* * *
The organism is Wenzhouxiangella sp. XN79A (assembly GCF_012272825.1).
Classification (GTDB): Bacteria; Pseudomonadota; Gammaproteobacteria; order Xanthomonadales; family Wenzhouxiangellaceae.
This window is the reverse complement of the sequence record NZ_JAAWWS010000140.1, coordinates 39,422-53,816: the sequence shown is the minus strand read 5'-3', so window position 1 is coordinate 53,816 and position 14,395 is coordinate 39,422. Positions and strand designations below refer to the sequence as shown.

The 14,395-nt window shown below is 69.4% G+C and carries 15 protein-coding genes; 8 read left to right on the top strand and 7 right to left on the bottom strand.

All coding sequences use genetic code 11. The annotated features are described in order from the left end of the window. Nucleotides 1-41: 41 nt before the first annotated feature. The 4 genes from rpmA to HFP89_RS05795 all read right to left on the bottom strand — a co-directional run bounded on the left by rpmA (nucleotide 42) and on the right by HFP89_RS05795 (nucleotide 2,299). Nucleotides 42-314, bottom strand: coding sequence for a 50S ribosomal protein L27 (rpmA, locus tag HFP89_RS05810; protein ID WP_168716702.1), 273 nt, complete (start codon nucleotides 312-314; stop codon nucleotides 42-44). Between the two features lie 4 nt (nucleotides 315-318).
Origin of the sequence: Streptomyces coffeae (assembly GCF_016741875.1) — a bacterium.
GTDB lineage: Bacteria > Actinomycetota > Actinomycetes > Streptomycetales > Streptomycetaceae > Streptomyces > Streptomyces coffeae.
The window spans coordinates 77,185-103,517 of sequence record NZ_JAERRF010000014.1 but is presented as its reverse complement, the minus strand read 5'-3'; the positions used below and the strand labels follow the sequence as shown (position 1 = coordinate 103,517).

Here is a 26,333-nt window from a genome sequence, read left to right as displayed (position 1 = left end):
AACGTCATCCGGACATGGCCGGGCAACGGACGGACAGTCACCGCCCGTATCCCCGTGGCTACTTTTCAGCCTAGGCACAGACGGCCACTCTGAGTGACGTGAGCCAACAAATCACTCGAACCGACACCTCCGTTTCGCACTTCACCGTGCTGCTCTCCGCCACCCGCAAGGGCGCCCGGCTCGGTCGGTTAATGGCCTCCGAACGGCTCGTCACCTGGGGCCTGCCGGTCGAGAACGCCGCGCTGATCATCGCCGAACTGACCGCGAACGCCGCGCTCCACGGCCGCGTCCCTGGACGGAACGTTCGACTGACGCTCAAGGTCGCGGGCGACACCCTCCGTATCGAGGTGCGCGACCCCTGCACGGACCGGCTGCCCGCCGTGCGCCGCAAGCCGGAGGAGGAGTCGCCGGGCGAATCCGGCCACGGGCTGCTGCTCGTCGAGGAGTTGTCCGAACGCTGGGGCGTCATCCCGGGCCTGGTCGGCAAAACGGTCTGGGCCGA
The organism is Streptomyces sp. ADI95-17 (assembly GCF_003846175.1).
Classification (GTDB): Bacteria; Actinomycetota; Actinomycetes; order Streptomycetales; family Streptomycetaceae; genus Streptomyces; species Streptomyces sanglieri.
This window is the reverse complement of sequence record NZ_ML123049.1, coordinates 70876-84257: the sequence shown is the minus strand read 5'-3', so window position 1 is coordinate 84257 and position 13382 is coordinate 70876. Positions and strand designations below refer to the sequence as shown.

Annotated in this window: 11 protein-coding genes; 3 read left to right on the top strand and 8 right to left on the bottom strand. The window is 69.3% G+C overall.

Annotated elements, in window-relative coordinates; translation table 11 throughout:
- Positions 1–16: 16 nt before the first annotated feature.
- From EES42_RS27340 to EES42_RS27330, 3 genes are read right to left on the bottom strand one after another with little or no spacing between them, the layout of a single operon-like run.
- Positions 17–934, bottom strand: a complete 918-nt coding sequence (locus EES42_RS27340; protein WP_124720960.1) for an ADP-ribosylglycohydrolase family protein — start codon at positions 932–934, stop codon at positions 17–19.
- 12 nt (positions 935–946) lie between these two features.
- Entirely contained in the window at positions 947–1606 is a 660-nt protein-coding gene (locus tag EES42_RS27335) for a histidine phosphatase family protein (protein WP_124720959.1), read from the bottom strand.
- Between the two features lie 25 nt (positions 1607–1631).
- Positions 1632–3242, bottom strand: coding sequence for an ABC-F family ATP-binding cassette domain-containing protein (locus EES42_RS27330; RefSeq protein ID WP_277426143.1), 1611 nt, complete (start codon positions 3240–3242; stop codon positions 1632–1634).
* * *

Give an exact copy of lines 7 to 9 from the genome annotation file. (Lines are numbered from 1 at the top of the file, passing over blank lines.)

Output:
GTDB lineage: Bacteria > Actinomycetota > Actinomycetes > Streptomycetales > Streptomycetaceae > Streptomyces > Streptomyces coffeae.
The window spans coordinates 77,185-103,517 of sequence record NZ_JAERRF010000014.1 but is presented as its reverse complement, the minus strand read 5'-3'; the positions used below and the strand labels follow the sequence as shown (position 1 = coordinate 103,517).

Here is a 26,333-nt window from a genome sequence, read left to right as displayed (position 1 = left end):